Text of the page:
Contact the trainer.If you have researched the trainer, you should schedule a meeting. This can either be via a phone call or in person. Have a list of questions ready to ask the trainer when you talk to them to evaluate their skills and abilities. For example, you may ask:
- How long have you been training dogs? Where did you receive your training?
- What methods do you use? How do you correct negative behavior? What rewards do you use?
- What training/behavior seminars have you attended recently?
- May I observe a lesson/group classes before signing up?
- What type of training program would you propose to help me with my dog's behavior?
- Do you have insurance?
Ask for client references.If you want more information about the trainer and their training methods, ask for references from previous clients. Most successful trainers will not have a problem providing you with references from satisfied clients.
Look for a trainer who uses humane techniques.Good trainers work to help you improve your relationship with your dog by helping you establish trust. A good trainer will encourage understanding and respect between you and the dog, not fear.
- The training methods should be humane and dog-friendly.
- A good trainer will use positive reinforcement through food, treats, attention, toys, play, or praise. Negative behaviors will be dealt with through ignoring the dog and withholding rewards.
Choose a trainer who interacts with people.The trainer you choose should have good people skills. You are the one who is going to be training the dog, so you need a good relationship with the trainer. The trainer should be involved with each dog and owner during a training session or class, listen to what you have to say, and be interested in your dog.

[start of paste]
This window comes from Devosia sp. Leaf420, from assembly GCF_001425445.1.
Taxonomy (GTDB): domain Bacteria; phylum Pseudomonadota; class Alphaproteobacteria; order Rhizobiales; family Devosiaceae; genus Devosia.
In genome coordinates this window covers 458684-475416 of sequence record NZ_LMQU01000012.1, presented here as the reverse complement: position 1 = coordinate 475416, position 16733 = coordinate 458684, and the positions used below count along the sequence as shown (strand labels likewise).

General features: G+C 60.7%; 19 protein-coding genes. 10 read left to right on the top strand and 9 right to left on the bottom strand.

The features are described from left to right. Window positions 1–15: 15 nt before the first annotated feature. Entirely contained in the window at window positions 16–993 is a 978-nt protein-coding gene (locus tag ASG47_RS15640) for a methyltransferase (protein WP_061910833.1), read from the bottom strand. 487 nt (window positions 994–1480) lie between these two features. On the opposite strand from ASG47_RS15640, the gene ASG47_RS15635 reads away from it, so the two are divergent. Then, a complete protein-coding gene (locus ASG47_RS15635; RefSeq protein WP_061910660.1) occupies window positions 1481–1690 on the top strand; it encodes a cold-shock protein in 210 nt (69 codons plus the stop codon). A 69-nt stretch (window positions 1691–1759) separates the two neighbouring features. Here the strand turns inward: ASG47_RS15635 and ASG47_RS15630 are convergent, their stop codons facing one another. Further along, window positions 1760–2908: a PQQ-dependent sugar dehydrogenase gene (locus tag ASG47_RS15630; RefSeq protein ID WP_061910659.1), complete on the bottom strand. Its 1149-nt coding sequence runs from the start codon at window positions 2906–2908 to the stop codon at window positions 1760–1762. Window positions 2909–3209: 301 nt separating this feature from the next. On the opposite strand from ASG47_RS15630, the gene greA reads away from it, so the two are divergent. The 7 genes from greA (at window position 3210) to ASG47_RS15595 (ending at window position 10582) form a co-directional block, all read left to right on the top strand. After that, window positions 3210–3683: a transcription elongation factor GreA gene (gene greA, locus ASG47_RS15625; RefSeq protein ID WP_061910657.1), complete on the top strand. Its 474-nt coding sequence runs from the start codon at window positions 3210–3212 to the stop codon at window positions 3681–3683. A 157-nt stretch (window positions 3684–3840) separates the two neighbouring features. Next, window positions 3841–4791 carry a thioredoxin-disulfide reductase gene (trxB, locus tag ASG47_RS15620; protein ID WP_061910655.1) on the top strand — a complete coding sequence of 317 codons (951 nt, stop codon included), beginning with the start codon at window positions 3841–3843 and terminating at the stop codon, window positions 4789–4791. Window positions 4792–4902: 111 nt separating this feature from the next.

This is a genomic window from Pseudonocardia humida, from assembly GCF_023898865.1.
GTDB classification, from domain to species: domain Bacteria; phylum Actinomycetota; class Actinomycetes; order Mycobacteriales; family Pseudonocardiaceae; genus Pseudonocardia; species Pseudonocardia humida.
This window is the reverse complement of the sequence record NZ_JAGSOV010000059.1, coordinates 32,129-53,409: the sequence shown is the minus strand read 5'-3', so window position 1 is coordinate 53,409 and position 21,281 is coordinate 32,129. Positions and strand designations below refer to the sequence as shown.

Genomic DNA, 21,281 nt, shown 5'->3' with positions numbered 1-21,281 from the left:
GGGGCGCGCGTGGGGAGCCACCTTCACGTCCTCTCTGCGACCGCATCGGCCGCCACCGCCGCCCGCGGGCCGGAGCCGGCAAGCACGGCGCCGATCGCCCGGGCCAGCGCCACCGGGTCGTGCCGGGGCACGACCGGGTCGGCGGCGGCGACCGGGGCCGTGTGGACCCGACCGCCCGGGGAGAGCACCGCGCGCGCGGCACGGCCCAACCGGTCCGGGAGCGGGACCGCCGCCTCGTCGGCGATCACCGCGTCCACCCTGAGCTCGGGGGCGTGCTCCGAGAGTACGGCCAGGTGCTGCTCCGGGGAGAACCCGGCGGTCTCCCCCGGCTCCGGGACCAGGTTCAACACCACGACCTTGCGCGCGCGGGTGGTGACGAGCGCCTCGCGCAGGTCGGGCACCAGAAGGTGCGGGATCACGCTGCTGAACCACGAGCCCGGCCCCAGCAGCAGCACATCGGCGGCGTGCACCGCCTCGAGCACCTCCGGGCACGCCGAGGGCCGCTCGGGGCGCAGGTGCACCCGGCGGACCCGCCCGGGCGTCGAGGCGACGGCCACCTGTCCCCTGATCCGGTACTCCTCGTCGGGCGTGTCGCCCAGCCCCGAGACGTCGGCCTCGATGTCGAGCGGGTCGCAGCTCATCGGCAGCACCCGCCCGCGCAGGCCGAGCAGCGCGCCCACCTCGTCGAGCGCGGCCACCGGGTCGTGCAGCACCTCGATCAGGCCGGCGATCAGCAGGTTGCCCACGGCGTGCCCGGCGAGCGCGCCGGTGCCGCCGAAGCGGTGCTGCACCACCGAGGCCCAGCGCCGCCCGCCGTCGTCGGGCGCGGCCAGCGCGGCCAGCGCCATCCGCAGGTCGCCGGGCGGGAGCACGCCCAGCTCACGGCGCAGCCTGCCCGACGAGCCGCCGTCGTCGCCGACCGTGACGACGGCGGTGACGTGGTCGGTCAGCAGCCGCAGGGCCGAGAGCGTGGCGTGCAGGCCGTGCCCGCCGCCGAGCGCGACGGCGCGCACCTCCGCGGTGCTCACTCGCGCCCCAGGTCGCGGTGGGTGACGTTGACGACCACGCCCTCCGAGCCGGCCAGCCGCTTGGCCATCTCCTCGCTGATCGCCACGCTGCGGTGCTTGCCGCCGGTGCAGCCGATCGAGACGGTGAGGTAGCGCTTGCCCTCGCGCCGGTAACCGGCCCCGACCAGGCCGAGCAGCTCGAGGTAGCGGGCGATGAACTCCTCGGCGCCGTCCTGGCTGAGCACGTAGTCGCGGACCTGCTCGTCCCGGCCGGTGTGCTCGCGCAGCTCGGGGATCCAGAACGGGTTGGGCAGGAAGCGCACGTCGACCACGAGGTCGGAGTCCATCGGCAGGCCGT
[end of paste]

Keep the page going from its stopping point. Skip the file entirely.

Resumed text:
- Good trainers will want your dog’s full history. They want to know about their background and behaviors so they can help you correct behavior and establish a stronger relationship.
- Your trainer should also want to teach the entire family. They know you are not the only person in your dog’s life and will want to include everyone so your dog can be successful.
Observe a class.Before you sign up with a trainer, ask if you can observe a class. Respectable trainers will have no problem with you going to a class and watching what they do. This can give you a more accurate sense of how the trainer conducts themselves.
- Watch the dogs and the humans. Are they having fun? Are the dogs under control or is it chaos?
- Watch the way the instructor handles overly excited dogs, shy dogs, or slightly aggressive dogs.
- Notice how instructors help dogs and owners who are struggling. Ask how the instructor helps them to ensure success.
- Pay attention to the way the trainer interacts with the students. Do they help each one and give each dog and owner attention?
Avoid punishment-based training models.While training helps you establish you as your dog’s leader, you want to look for training method red flags. Any trainer who uses punishment-based models or models based on dominance and submission are not trainers you want to take your dog to.
- You do not want a trainer who uses shock collars, choke collars, or physical punishment if a dog does something wrong.
Video: How to Choose the Best Dog for YOU!